Friday 11 May 2012

Lengthening Shadows

The Sons of Cain: Youthful members of the Greek fascist party, The Golden Dawn, celebrate the news that their party has won 21 seats in the Greek Parliament. The frantic efforts of neoliberal European financiers and politicians to shore up the Eurozone is opening the door to extremist political parties not seen since the 1930s. The promoters of austerity have sown dragons teeth.

FRANCE has a new, socialist, president. Greece, no government at all. The world’s stock markets oscillate between greed and fear. Only the world’s editorialists seem content to reassure us that, in spite of appearances, very little has – or will – change.

But, if they’re right, then we are all imperilled.

Because all those reassuring editorials are based on one, chilling, assumption: that democratic politics no longer has the power to countermand the world’s bond dealers and currency traders. That, in any showdown between the power of the people, and the power of global financial markets: it’s the people who will lose.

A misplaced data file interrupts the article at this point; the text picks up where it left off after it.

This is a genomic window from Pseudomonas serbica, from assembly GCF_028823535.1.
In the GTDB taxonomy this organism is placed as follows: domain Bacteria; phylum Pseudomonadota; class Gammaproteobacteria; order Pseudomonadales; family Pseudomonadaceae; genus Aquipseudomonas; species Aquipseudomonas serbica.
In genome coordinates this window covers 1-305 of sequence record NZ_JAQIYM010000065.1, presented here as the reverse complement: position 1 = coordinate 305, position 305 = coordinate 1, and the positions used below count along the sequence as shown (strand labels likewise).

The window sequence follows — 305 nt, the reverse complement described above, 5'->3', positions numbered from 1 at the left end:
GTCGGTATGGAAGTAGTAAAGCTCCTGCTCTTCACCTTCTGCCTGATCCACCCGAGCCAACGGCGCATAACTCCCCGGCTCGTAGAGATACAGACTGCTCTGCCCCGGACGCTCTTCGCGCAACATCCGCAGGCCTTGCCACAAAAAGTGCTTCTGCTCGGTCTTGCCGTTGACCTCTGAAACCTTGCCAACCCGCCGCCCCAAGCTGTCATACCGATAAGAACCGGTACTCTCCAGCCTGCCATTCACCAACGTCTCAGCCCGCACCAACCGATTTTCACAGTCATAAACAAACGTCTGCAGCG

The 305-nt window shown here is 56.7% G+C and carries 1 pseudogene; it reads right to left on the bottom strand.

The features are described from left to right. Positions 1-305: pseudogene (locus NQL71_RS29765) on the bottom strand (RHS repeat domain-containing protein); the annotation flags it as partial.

Except they won’t – not in the long run. Because, if the weapons of democracy fail them, the people won’t stop fighting, they’ll simply reach for new, undemocratic, weapons.

The editorial writers of The Economist, The Wall Street Journal, and even our own New Zealand Herald, in their rush to shore up the crumbling intellectual edifice of neoliberalism, and downplay the significance of the French and Greek elections, have failed to digest all of the news emerging from those contests.

In their eagerness to paint Monsieur François Hollande as some sort of professional, weak-kneed, say-one-thing-on-the-hustings-but-do-another-in-the-Elyseé-Palace French politico, they have forgotten who helped him across the line in the crucial run-off ballot. It was the Front National, the supporters of Marine Le Pen, who, either by abstention or active rejection, sealed the fate of President Nicolas Sarkozy.